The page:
10 Things An Appraiser Evaluates In A Home
Appraisers focus on the condition of the property, its layout and size. What they're not evaluating is the interior decorations, furniture or whether the side yard is a mess. A clean (or cluttered) home does not affect a home’s value. Appraisers see hundreds of homes a year and will look past most clutter, however, a good impression can help form a better opinion.
So what exactly does an appraiser evaluate? There are dozens of internal and external items on the Uniform Residential Appraisal Report. We’ve broken them down below:
An appraiser will look in the garage to see if there are any health or safety hazards, the quality of the finish if any, and of course to measure the size of the garage. In addition, the appraiser will look to see if there is water damage that could indicate a roofing problem and look for signs of infestation.
2. Exterior Of The Home
Measuring for square footage and looking at curb appeal are major considerations. But an appraiser is also looking at the condition of exterior paint, exterior walls, gutters, screens, and checking for rotting or bare wood.
The roof of a home must have more than 2 years of life left, or it is required to be replaced. How does an appraiser know? By looking at the condition of the roof tiles or shingles and looking inside the house for signs of water damage. Appraisers are not home inspectors or roofing contractors but if the roof appears to need repairs they will require an inspection by a roofing contractor at a minimum.
Structural integrity is important to a home, so an appraiser will focus on the foundation of a home in addition to other structural aspects.
The kitchen is one of the biggest selling points of a home, and an appraiser will look at the quality, condition and materials used in the kitchen. For example, has the kitchen been updated with the newest features like granite, gourmet cooktops or new appliances?
Technically speaking, a room with a bed doesn’t make a bedroom - it must have two means of exit, like a window and a door that can be closed. An appraiser not only verifies the number of bedrooms in a home, but looks for a window, closet and smoke detectors.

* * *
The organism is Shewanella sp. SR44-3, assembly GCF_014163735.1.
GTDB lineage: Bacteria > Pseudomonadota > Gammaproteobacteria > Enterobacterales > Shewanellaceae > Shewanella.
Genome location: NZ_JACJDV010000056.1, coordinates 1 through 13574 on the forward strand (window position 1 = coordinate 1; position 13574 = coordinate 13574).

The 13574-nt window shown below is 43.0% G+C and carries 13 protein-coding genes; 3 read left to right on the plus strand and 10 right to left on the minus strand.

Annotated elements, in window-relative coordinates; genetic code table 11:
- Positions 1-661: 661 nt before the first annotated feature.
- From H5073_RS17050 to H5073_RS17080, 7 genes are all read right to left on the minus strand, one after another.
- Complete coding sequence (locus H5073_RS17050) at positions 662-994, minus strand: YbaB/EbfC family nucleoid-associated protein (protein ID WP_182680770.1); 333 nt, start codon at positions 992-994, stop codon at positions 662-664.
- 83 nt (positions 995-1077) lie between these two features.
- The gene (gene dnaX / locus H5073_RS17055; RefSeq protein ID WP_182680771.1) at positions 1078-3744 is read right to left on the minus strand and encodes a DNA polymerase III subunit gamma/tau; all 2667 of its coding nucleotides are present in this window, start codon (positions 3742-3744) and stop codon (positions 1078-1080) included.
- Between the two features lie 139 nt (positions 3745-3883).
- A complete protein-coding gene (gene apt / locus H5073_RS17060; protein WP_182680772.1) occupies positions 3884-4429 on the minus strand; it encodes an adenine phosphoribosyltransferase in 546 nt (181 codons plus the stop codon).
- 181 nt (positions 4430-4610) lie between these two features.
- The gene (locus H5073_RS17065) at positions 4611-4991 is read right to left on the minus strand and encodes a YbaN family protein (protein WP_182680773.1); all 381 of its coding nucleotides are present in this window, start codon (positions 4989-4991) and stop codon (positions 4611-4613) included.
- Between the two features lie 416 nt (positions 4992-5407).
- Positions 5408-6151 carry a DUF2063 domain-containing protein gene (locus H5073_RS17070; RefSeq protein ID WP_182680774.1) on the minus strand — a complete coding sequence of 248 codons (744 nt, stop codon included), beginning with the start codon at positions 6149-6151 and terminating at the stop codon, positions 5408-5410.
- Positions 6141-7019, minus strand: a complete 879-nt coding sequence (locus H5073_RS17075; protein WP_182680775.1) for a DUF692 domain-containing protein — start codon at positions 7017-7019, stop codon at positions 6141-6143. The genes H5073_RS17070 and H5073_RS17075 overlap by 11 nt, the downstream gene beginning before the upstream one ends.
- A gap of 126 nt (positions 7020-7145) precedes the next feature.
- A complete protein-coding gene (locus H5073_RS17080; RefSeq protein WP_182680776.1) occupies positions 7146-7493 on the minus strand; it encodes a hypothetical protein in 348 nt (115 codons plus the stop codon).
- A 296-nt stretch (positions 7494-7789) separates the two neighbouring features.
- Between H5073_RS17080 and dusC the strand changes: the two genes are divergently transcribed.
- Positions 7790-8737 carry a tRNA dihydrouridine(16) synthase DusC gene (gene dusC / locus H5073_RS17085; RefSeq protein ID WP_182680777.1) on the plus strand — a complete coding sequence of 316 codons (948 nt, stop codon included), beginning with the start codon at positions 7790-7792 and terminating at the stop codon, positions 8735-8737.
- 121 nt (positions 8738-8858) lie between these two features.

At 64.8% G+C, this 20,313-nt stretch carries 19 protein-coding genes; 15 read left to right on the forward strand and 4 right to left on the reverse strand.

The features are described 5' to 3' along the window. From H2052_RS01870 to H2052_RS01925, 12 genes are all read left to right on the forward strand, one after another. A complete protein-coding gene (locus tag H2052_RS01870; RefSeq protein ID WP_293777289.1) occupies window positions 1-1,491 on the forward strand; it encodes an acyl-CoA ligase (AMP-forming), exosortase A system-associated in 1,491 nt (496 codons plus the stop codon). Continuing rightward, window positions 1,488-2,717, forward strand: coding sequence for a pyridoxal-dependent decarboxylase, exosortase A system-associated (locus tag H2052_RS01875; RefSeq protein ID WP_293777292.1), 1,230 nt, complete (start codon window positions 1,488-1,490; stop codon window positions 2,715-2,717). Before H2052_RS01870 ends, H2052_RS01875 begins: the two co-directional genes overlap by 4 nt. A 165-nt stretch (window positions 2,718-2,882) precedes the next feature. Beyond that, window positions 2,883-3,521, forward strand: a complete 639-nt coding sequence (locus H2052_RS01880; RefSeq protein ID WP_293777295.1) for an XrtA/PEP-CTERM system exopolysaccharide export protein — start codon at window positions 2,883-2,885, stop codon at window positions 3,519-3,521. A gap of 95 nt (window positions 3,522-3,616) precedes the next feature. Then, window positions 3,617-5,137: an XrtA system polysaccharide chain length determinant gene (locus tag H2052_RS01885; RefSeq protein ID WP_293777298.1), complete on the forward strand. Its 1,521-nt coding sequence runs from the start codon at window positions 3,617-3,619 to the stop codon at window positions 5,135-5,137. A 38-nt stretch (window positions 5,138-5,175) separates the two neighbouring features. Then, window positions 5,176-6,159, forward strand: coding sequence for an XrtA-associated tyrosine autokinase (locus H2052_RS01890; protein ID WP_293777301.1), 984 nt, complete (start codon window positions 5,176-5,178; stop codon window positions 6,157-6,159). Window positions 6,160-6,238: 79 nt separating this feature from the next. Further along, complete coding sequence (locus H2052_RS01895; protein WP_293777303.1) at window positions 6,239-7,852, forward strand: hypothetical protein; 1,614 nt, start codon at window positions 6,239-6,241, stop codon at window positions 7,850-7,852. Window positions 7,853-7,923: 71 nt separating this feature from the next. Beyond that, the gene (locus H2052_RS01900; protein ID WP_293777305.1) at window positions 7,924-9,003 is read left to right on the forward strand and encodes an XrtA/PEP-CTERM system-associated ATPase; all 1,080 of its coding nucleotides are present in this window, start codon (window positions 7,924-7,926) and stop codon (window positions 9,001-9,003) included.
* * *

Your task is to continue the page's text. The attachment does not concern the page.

Similar to kitchens, bathrooms are inspected for quality, condition and materials. An appraiser looks at whether it’s a full or half bath, whether it has a decent shower, updated lighting, quality counters and looks for signs of mold.
The type of heat and air in a home is a factor in your home appraisal. For example, homes with central air will be valued higher than homes with room by room ac units. Other considerations include: how old the system is, whether it appears to be working properly, does it emit a smell, is it fueled by gas or electric, and is there damage or corrosion on the exterior of the system?
9. Recent Home Improvements
If the home has had renovations since the last time it was appraised, it will contribute to the home appraisal value. Has your kitchen recently been remodeled or expanded? Have you added a bathroom? Newly updated kitchens and bathrooms hold a lot of value, but not all improvements need to be remodels. Upgrades like roof repair or a new HVAC system can also increase your home value.
Different neighborhoods will increase the value of your home, depending on comparable listings nearby. Other neighborhood factors include: low crime, highly rated schools, well-maintained roads, not located on a busy road, and more.
If a home appraisal is in your future, there are things you can do to make a good impression. Cleaning and decluttering, repainting or touching up the paint, and cleaning up the exterior landscaping are a great start. Wondering what repairs should be made? Take a look at this list of home repairs to complete before an appraisal.
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